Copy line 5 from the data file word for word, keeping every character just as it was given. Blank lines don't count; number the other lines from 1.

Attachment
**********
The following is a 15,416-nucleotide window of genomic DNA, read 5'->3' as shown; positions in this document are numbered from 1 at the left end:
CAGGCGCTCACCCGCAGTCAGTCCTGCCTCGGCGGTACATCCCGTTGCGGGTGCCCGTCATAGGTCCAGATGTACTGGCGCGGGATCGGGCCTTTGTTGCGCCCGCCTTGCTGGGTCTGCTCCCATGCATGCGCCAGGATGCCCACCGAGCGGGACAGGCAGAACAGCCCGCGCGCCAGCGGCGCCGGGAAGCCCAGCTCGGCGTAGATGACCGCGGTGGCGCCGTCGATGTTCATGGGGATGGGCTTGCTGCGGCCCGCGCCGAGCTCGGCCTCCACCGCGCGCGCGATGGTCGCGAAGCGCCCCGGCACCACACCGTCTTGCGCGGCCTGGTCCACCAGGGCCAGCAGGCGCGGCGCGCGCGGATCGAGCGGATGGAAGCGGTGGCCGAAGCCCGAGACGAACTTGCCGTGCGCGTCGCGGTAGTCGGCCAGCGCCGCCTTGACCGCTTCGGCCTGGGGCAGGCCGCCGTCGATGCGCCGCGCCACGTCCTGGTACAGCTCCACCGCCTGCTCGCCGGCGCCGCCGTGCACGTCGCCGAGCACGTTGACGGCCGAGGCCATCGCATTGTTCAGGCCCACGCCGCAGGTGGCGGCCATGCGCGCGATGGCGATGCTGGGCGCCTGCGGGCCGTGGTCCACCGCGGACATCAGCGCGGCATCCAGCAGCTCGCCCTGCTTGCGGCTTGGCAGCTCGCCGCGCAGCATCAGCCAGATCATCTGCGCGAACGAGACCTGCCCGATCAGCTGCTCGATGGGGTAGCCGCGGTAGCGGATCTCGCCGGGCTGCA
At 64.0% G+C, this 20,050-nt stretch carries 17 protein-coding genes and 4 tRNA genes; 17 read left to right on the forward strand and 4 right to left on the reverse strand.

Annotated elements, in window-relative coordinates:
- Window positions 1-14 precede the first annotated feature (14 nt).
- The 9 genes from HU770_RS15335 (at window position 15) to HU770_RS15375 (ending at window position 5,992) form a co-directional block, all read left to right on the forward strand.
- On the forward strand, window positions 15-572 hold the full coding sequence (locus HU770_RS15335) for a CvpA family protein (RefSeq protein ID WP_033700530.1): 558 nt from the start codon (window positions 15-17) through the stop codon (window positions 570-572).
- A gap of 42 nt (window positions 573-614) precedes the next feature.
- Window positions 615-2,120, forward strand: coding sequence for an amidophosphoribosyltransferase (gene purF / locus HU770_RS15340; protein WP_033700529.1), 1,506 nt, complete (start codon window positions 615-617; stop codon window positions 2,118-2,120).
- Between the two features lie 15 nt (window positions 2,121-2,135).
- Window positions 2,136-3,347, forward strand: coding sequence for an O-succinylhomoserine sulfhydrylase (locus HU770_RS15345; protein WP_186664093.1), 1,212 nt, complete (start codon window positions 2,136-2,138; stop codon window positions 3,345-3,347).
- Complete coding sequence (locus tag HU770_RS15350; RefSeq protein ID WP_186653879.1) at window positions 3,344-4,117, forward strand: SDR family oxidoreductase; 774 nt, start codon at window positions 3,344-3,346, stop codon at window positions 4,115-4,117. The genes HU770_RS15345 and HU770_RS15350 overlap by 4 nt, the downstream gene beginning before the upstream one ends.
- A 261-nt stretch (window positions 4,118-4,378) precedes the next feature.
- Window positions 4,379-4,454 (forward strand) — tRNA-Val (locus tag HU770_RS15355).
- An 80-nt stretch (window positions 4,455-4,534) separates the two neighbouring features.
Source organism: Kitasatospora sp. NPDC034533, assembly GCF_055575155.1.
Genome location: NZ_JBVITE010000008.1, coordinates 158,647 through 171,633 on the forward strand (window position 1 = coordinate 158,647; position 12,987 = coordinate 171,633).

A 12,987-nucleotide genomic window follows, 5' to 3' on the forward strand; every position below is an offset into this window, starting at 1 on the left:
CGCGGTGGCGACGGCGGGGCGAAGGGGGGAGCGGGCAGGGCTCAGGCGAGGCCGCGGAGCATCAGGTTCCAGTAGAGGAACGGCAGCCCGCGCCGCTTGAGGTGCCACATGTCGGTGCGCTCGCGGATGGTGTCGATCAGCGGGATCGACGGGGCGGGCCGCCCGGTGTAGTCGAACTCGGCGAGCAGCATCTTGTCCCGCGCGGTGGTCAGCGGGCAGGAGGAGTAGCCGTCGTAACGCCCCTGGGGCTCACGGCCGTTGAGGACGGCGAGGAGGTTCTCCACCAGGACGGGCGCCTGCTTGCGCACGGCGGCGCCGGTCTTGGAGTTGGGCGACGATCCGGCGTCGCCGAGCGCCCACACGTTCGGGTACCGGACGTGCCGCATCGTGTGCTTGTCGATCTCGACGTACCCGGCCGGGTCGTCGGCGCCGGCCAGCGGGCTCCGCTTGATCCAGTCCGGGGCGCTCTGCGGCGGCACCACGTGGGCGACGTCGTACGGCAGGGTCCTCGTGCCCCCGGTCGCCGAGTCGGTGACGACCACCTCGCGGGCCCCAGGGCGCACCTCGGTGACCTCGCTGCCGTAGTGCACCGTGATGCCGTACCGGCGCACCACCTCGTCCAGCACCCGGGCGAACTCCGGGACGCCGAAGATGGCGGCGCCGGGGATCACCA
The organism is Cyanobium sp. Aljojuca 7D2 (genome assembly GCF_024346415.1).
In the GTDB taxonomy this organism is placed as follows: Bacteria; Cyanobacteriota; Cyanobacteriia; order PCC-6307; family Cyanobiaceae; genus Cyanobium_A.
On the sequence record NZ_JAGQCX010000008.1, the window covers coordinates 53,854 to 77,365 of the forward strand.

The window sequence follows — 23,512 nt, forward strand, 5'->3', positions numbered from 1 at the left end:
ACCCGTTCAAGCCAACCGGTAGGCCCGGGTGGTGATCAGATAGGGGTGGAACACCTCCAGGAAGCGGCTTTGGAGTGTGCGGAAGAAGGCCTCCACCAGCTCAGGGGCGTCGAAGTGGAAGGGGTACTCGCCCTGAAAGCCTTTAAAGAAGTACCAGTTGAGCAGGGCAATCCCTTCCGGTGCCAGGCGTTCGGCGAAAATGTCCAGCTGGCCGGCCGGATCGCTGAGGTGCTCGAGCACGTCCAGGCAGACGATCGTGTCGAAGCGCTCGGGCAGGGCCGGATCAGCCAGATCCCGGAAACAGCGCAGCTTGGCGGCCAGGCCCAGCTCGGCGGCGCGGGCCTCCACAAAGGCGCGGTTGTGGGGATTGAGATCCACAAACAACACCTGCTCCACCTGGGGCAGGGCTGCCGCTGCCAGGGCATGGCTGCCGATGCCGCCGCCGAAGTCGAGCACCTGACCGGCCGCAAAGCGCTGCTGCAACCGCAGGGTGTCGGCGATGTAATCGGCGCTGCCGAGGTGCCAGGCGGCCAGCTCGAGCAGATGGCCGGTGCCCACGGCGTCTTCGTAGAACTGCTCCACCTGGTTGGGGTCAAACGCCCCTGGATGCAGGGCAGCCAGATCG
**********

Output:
- Window positions 1-14 precede the first annotated feature (14 nt).